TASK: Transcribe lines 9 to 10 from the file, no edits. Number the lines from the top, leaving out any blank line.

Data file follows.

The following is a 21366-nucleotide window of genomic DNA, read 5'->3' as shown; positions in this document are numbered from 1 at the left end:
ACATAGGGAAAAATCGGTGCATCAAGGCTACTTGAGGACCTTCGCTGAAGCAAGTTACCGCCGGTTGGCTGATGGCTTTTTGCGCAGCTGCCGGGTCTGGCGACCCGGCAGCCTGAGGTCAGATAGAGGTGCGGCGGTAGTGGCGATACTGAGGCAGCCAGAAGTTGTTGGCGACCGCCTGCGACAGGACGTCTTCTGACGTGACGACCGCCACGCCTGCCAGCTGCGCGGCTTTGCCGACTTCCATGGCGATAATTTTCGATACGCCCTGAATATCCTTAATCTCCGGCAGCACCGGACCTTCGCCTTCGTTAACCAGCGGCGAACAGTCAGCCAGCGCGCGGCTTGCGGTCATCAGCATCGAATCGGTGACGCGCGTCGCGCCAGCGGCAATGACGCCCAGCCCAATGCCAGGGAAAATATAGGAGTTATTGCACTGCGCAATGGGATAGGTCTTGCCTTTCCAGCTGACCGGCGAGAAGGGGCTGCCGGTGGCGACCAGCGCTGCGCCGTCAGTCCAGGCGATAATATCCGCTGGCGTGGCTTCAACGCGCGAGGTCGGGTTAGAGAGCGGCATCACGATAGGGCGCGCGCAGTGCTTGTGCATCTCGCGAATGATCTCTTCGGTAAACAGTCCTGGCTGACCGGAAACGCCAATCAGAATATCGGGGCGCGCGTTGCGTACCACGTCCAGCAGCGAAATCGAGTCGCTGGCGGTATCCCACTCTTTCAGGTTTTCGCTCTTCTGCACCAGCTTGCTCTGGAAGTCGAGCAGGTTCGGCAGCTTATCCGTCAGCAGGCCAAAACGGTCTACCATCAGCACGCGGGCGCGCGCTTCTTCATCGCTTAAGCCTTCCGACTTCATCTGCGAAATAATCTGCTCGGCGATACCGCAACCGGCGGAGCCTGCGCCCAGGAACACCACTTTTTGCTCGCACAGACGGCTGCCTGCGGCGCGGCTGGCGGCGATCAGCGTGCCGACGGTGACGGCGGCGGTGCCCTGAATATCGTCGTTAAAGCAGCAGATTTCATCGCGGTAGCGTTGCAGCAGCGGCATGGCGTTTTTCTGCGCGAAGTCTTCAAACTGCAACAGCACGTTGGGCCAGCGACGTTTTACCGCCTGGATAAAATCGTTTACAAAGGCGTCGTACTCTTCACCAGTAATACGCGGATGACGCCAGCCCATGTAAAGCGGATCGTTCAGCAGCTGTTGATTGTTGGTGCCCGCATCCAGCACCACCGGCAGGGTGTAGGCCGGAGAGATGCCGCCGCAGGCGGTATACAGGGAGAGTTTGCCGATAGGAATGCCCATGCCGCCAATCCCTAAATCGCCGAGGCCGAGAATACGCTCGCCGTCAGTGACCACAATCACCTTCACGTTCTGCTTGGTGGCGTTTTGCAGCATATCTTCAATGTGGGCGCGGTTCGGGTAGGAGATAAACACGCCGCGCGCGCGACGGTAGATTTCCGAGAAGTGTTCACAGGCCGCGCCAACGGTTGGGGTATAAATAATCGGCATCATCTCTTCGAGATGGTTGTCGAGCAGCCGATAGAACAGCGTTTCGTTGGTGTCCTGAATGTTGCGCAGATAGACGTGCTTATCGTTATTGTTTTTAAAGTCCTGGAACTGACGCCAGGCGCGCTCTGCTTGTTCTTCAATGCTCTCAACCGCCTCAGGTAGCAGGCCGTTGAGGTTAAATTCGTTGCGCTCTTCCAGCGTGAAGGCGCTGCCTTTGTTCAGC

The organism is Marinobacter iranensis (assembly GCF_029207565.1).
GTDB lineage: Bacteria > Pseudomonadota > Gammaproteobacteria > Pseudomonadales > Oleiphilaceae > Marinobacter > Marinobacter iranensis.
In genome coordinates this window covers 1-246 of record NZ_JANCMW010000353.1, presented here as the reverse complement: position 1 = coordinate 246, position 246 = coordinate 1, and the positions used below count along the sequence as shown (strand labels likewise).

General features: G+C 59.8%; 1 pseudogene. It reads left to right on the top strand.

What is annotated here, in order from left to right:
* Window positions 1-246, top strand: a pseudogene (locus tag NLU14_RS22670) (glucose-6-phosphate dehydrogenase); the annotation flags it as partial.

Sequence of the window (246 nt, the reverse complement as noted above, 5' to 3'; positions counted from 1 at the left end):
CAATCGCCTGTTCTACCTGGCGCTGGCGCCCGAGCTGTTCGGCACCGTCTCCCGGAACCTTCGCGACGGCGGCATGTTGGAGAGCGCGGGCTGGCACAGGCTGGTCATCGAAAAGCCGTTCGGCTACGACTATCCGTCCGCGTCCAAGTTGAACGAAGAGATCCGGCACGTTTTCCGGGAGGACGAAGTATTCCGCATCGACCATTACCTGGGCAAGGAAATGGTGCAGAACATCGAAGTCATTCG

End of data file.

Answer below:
Sequence of the window (246 nt, the reverse complement as noted above, 5' to 3'; positions counted from 1 at the left end):
CAATCGCCTGTTCTACCTGGCGCTGGCGCCCGAGCTGTTCGGCACCGTCTCCCGGAACCTTCGCGACGGCGGCATGTTGGAGAGCGCGGGCTGGCACAGGCTGGTCATCGAAAAGCCGTTCGGCTACGACTATCCGTCCGCGTCCAAGTTGAACGAAGAGATCCGGCACGTTTTCCGGGAGGACGAAGTATTCCGCATCGACCATTACCTGGGCAAGGAAATGGTGCAGAACATCGAAGTCATTCG